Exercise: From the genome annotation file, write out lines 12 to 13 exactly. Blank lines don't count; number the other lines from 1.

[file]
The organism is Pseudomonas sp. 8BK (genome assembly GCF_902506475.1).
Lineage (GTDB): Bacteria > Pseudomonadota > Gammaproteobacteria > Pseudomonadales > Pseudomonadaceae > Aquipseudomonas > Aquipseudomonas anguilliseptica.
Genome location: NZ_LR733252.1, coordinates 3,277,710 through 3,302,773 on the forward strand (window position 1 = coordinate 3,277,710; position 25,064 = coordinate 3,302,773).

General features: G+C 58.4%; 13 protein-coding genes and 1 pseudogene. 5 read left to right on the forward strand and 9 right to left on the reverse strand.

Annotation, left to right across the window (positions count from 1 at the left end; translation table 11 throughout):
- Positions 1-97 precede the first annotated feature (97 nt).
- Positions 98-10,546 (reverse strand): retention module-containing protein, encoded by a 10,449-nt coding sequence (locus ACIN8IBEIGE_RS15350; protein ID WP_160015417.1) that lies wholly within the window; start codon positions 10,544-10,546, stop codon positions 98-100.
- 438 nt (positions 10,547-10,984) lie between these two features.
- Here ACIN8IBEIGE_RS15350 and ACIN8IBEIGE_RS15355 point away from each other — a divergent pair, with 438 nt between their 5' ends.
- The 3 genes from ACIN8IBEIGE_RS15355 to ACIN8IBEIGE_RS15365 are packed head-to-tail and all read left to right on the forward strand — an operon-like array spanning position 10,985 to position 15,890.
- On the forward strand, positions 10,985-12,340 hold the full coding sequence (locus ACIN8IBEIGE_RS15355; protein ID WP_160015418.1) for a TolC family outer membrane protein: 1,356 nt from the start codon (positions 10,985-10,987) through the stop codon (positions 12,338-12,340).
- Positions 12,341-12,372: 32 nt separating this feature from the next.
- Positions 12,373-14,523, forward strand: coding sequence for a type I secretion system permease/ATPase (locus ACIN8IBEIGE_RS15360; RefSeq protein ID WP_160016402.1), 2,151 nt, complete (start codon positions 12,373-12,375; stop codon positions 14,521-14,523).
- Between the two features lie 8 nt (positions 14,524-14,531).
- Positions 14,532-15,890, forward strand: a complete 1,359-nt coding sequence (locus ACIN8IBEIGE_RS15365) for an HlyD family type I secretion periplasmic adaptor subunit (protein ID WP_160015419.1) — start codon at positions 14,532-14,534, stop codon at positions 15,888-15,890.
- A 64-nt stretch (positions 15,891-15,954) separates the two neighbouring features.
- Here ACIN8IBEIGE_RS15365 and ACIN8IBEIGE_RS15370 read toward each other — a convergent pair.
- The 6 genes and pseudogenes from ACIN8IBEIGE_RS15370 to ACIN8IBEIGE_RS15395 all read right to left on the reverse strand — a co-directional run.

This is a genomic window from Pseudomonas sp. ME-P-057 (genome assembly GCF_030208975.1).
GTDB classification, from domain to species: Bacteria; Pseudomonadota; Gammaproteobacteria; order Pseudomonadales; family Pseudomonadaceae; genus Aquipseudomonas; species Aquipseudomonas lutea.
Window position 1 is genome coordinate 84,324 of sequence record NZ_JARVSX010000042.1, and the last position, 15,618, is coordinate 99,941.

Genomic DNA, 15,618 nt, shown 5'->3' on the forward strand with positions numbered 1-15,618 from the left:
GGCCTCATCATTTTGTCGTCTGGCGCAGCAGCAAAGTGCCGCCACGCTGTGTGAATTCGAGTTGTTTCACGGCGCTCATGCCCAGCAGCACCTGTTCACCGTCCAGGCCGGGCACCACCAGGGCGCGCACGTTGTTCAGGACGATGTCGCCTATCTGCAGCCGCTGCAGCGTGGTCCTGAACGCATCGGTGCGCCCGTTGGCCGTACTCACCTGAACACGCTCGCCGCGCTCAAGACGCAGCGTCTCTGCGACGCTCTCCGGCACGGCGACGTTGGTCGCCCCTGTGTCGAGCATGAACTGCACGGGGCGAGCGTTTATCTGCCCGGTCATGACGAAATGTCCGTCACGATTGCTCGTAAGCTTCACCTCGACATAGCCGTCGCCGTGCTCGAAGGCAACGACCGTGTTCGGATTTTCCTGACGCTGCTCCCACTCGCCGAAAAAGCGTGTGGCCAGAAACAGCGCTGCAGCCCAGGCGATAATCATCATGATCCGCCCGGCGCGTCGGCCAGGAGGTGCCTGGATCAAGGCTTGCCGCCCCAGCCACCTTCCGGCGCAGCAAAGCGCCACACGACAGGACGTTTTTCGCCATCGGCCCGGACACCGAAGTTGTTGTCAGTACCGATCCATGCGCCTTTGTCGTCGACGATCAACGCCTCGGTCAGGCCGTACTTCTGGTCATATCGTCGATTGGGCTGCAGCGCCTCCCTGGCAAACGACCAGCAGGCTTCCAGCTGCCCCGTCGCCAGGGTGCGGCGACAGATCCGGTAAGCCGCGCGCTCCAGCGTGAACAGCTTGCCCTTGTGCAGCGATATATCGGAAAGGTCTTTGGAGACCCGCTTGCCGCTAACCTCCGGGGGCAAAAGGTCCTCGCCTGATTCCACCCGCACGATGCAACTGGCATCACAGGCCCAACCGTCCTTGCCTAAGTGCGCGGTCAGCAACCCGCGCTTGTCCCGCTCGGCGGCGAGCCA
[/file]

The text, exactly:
- Positions 12,341-12,372: 32 nt separating this feature from the next.
- Positions 12,373-14,523, forward strand: coding sequence for a type I secretion system permease/ATPase (locus ACIN8IBEIGE_RS15360; RefSeq protein ID WP_160016402.1), 2,151 nt, complete (start codon positions 12,373-12,375; stop codon positions 14,521-14,523).